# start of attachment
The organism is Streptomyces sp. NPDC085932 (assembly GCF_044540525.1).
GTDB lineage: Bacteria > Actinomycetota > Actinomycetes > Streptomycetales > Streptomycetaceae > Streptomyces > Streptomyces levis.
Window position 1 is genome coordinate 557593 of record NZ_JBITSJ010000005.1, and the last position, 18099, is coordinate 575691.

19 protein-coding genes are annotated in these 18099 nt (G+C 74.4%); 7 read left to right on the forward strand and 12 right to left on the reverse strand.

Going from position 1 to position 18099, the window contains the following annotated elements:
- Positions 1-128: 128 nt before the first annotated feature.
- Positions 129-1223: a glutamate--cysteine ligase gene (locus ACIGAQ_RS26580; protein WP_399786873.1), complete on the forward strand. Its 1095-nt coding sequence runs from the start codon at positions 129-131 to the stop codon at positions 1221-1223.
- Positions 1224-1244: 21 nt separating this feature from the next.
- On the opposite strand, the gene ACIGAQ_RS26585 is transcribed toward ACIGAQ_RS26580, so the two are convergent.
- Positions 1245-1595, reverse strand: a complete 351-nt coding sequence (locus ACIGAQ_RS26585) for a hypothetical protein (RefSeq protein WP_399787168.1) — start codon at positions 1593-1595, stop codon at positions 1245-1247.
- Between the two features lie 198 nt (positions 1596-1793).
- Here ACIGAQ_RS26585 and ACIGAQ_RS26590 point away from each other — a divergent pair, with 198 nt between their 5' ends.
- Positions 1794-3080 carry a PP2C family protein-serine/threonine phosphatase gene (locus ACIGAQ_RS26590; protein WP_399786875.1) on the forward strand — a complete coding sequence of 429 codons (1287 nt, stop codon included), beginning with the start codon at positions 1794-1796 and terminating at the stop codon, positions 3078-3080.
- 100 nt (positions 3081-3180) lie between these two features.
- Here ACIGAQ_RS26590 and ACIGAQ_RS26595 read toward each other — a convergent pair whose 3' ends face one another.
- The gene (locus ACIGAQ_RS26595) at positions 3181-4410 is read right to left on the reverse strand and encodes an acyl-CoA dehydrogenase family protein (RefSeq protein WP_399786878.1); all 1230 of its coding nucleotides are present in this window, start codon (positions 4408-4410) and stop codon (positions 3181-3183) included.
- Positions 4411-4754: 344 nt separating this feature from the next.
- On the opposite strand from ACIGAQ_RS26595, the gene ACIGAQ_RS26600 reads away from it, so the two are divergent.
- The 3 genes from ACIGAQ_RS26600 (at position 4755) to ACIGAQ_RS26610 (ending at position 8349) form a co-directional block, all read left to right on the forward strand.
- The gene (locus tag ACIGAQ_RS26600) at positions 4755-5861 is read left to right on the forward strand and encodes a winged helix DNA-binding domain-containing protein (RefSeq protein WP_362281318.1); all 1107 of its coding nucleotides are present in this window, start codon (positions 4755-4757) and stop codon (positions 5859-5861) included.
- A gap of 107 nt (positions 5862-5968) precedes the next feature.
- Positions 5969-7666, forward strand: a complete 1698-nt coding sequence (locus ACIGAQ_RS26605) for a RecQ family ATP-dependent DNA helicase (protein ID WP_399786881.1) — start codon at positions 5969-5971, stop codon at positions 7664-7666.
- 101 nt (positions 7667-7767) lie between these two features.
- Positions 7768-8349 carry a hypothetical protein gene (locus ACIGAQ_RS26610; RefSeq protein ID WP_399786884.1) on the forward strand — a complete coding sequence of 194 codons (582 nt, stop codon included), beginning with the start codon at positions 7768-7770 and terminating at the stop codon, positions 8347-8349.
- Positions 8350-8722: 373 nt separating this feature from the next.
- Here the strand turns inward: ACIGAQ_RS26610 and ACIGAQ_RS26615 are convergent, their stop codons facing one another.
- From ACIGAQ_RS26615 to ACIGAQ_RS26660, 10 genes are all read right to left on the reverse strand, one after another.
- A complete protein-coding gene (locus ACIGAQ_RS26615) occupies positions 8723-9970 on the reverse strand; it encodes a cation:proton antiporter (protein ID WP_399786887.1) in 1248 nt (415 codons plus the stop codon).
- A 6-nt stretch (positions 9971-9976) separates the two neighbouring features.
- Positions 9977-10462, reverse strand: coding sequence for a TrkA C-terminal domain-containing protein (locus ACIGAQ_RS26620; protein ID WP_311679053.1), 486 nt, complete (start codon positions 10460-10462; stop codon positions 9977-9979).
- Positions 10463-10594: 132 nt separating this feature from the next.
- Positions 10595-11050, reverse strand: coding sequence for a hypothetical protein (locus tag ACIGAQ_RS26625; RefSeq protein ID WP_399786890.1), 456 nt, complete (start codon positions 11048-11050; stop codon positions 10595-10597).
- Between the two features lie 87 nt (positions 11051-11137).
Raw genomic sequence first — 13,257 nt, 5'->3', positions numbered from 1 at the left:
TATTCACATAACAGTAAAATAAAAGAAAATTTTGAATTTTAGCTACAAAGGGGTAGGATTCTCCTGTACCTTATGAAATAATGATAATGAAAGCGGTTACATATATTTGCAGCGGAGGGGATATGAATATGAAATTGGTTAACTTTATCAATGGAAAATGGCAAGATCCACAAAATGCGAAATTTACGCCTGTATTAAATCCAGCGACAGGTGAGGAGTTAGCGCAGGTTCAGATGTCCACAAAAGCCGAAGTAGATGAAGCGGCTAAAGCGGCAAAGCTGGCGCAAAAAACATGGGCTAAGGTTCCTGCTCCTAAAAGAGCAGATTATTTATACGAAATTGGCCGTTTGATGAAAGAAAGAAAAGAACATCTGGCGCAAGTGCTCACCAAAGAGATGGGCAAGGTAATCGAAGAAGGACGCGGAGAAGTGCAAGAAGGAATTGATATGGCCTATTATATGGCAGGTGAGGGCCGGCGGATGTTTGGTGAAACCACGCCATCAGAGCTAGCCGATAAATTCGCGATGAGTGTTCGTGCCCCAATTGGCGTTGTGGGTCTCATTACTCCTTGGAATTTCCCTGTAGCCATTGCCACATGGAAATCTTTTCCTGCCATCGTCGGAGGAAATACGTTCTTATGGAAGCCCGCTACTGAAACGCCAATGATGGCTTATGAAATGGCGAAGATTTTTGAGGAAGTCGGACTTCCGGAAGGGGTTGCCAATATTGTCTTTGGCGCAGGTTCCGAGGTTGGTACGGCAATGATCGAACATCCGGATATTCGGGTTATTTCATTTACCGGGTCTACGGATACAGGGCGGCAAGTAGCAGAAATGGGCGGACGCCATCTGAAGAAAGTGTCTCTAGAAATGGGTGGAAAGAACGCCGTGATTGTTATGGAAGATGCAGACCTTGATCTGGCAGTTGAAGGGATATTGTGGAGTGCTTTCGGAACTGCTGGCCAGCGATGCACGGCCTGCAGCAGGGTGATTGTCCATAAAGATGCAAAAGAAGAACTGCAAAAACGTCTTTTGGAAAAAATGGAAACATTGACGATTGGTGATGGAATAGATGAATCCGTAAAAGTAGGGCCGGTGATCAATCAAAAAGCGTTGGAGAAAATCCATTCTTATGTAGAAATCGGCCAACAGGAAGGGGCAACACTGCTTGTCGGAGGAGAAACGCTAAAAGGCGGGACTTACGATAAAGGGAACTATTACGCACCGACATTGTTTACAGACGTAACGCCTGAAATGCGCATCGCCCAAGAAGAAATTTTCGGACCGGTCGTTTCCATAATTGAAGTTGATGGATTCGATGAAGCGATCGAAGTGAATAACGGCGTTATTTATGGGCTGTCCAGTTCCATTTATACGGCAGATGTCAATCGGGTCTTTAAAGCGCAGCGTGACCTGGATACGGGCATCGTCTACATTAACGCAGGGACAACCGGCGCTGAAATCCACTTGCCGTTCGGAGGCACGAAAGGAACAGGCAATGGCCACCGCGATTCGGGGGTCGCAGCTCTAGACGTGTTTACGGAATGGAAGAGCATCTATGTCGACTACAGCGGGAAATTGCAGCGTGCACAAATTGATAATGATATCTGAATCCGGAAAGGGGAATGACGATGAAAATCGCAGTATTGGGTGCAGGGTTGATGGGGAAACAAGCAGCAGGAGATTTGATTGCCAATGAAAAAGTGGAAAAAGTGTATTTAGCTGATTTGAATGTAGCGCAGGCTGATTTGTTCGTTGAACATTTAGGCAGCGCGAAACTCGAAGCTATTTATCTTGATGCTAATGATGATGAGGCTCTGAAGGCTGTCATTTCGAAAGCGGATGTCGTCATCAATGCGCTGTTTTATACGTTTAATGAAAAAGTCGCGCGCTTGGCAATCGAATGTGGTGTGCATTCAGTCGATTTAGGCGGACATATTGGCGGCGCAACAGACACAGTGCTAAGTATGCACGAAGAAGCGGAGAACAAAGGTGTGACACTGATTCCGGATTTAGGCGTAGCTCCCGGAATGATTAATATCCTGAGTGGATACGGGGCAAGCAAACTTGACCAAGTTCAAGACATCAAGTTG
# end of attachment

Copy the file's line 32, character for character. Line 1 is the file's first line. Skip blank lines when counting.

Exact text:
- Positions 10595-11050, reverse strand: coding sequence for a hypothetical protein (locus tag ACIGAQ_RS26625; RefSeq protein ID WP_399786890.1), 456 nt, complete (start codon positions 11048-11050; stop codon positions 10595-10597).